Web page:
Peer Education Efforts Implemented in Uganda to Improve Condom Use for HIV Prevention
September 24, 2012
Despite Uganda's national HIV prevention campaign that endorses the "ABC-plus" model -- "which includes abstinence, being faithful and condom use, as well as measures to prevent the mother-to-child-transmission of HIV and, more recently, methods such as medical male circumcision" -- many young Ugandans do not use condoms consistently during sex, "spurring new measures to promote the prophylactic," PlusNews reports. "The country's HIV prevention strategies have been called into question following a rise in HIV prevalence from 6.4 percent to 7.3 percent over the past five years," the news service writes. The article discusses how many students are more fearful of pregnancy than sexually transmitted infections, including HIV, and use emergency hormonal contraception on a regular basis. PlusNews also highlights peer education campaigns aimed at improving condom use rates and knowledge about HIV prevention (9/21).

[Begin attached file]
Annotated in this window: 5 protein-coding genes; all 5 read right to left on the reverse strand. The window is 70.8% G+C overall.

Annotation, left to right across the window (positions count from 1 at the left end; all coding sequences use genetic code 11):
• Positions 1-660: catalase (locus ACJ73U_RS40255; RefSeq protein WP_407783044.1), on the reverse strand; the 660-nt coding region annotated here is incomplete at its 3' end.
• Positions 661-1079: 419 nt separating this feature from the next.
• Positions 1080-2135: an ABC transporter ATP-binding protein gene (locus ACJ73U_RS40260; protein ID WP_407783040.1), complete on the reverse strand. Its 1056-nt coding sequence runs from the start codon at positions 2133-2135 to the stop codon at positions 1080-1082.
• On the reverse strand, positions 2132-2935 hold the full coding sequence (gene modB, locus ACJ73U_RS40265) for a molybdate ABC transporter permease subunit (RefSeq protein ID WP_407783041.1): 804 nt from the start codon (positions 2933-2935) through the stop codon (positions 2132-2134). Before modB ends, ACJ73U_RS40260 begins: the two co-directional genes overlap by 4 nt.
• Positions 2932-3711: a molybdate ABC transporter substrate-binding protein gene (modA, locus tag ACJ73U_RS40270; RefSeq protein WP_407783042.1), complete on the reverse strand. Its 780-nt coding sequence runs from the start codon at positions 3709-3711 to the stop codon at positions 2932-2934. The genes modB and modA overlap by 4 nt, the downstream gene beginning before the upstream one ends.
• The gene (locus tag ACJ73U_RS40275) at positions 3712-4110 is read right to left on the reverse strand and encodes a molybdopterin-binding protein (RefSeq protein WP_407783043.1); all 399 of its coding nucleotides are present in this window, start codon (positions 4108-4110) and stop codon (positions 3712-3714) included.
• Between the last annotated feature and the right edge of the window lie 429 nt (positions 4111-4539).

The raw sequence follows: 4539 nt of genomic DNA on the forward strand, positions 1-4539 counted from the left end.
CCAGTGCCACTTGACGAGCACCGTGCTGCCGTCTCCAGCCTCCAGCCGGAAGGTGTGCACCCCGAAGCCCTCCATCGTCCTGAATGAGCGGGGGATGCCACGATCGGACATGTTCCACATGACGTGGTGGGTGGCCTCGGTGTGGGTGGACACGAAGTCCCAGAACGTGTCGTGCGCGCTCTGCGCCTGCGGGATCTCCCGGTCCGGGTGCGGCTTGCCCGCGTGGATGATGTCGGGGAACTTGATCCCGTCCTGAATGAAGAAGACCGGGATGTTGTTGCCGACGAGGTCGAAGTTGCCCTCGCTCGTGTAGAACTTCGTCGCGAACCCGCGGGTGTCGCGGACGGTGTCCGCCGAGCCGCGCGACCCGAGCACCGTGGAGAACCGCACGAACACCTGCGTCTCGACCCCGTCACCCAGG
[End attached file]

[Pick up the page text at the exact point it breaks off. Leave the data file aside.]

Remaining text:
This article was provided by Henry J. Kaiser Family Foundation. It is a part of the publication Kaiser Daily Global Health Policy Report. Visit the Kaiser Family Foundation's website to find out more about their activities, publications and services.
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